DBE! is my new shorthand for “Don’t Blame Electronics!” And the collision of Ella’s Pink Lady with the Silver Yang off Queensland, Australia, last September is a terrific example (especially as no one got hurt). I first heard about it in a Panbo comment focused on the “limits in detectability of Class B AIS” that the Australian Safety Board uncovered, which I’ll discuss after the break. But I sure hope that the Class B naysayers who may jump on this news actually download and read the full report first. Then they’ll know that the AIS data collected by a shore station and shown on the above chartlets (click for full size) was available on both vessels, and could have easily been used to prevent the accident…
In fact, the AIS data was apparently so good that it documented the exact moment of contact! In fact, either watch keeper could also have avoided the collision by using their radar, or just their god given eye sight! Sorry…I get agitated…but this accident is not about failed electronics; it’s about piss poor seamanship of nearly mythical proportions. Talk about negative stereotypes!
On the one hand is everyone’s worst case of a single-handed offshore sailor. The skipper of Ella’s Pink Lady was apparently cat napping at the time of the collision, in a fair amount of ship traffic, and for reasons unexplained had neither her AIS alarm nor her EchoMax active radar responder turned on. She was also in the habit of confusing herself by running her perfectly competent MFD with the chart north up and the radar head up. (Charlie Doane, incidentally, has been doing some great blogging about the teenage circumnavigation follies, as well as fantastic coverage of the Reid Stowe’s 1,152 day whatever-it-was…voyage doesn’t seem to apply.)
I feel a little sympathy for Jessica Watson just because she was 16 years old, but as for the second mate of the bulk carrier Silver Yang, not so much. The SOB did absolutely everything that gives ship drivers a bad reputation, which most of them don’t deserve. He pretty much ignored the third mate’s log entry about sighting Pink Lady just before the midnight watch change, as well as his electronic tools. He also seemed to have a poor understanding of core anti-collision viligence — i.e. watch out for anything with a constant bearing and decreasing range — and, even worse, he did virtually nothing to help Jessica after the collision. The only slightly reassuring character in this story is the master, who was on the bridge a minute after finally being called, and was apparently beside himself about the mate’s failure to avoid the accident and failure to stop and help afterward.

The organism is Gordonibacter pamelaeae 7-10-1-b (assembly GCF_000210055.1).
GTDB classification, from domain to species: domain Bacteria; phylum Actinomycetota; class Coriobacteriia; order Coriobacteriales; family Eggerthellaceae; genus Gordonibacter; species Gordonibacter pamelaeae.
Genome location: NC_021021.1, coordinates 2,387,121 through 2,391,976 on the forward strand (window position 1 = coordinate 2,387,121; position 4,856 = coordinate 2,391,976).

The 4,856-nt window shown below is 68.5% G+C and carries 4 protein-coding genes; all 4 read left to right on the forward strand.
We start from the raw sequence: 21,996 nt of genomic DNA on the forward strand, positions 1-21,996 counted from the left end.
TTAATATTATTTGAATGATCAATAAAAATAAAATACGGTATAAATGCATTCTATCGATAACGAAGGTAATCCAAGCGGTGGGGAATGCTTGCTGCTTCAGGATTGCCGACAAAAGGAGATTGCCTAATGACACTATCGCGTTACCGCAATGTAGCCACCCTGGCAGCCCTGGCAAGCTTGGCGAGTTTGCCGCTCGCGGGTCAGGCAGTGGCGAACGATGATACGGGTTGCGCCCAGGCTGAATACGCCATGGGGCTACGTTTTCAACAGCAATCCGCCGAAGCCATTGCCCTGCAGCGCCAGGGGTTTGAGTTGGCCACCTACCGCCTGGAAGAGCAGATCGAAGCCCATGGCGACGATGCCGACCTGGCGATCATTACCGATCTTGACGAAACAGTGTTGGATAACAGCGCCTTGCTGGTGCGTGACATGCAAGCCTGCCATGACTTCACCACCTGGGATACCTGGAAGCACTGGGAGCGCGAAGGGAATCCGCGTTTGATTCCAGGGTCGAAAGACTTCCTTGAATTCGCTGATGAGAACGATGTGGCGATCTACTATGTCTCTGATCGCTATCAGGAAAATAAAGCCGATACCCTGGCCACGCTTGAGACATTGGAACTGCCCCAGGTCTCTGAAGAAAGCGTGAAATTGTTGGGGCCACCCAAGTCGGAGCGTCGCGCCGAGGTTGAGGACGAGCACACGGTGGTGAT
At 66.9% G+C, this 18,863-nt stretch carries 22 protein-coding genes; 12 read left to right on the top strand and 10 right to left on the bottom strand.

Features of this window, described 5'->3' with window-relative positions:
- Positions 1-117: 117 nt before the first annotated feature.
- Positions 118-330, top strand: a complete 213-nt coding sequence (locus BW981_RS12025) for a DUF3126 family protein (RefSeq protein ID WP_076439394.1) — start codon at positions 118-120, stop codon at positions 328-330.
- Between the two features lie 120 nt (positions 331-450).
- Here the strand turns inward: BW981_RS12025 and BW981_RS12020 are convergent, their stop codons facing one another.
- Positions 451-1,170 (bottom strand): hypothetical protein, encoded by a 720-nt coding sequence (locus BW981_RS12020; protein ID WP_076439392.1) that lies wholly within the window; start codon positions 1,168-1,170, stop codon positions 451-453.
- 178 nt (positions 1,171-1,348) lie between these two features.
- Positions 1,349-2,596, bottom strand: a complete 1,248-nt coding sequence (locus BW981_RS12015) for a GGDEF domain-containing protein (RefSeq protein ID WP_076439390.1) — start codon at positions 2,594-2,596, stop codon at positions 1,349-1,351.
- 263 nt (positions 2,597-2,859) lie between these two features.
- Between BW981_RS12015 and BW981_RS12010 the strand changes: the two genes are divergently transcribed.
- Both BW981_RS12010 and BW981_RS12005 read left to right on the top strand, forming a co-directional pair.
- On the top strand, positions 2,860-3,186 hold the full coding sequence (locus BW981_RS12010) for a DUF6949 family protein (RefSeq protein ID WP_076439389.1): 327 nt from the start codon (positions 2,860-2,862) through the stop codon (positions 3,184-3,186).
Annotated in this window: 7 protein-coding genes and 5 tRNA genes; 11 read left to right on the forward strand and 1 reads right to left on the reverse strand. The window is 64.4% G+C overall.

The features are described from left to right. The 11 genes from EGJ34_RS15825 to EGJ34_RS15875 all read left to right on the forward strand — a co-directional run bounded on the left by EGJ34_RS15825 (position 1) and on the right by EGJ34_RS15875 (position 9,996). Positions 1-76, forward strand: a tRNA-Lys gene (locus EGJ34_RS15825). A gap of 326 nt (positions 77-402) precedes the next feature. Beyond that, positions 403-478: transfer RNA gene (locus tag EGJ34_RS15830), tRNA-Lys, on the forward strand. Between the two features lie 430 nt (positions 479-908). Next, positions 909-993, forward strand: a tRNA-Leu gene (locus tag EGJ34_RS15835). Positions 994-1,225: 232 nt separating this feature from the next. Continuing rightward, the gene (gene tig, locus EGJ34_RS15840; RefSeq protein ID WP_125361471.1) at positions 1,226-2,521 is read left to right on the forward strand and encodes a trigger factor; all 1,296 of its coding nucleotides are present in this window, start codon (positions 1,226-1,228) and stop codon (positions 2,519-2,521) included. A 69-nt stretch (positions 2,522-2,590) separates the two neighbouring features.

Now what about the “Class B detectability” issues that will probably become the most talked about aspect of the just-released report? Well, in truth, they are darn vague, mostly involving well known issues like the fact that many older Class A transponders can’t yet decipher a Class B boat’s name and other static data, though they do see its MMSI, position, COG, & SOG. But the report does reference a 2008 study of Class B performance which found that “17% of vessels fitted with Class A AIS units did not report Class B AIS detections.” Which doesn’t sound that bad to me, as I’ve never expected perfection and take comfort in the 83% of vessels that did see the Class Bs. And get this line: “The report also noted that the lack of detection issue was, to some extent, caused by vessel masters not recognising the detection on their AIS unit display.” In other words, the electronics worked, but the humans didn’t.
At any rate, the report is a good read for any boater. We learn by the mistakes of others. But I especially hope it’s read by those who want to blame Class B AIS for accidents, or even consider relying on it or any other single tool to stay safe at sea.